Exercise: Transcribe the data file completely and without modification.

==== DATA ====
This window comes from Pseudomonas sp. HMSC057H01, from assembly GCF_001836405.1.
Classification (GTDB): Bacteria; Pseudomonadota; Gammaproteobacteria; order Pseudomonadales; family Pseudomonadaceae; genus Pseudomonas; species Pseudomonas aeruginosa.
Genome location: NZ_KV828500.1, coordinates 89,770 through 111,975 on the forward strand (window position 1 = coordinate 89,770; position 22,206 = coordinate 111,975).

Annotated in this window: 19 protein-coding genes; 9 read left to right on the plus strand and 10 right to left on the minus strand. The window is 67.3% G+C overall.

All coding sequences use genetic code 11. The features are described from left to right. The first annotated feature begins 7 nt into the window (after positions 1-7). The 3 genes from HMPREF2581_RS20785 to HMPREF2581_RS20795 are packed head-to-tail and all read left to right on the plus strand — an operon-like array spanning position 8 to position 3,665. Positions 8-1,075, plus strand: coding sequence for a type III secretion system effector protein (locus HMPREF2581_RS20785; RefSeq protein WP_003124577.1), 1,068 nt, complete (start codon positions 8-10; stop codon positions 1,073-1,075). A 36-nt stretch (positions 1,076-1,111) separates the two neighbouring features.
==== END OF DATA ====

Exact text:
This window comes from Pseudomonas sp. HMSC057H01, from assembly GCF_001836405.1.
Classification (GTDB): Bacteria; Pseudomonadota; Gammaproteobacteria; order Pseudomonadales; family Pseudomonadaceae; genus Pseudomonas; species Pseudomonas aeruginosa.
Genome location: NZ_KV828500.1, coordinates 89,770 through 111,975 on the forward strand (window position 1 = coordinate 89,770; position 22,206 = coordinate 111,975).

Annotated in this window: 19 protein-coding genes; 9 read left to right on the plus strand and 10 right to left on the minus strand. The window is 67.3% G+C overall.

All coding sequences use genetic code 11. The features are described from left to right. The first annotated feature begins 7 nt into the window (after positions 1-7). The 3 genes from HMPREF2581_RS20785 to HMPREF2581_RS20795 are packed head-to-tail and all read left to right on the plus strand — an operon-like array spanning position 8 to position 3,665. Positions 8-1,075, plus strand: coding sequence for a type III secretion system effector protein (locus HMPREF2581_RS20785; RefSeq protein WP_003124577.1), 1,068 nt, complete (start codon positions 8-10; stop codon positions 1,073-1,075). A 36-nt stretch (positions 1,076-1,111) separates the two neighbouring features.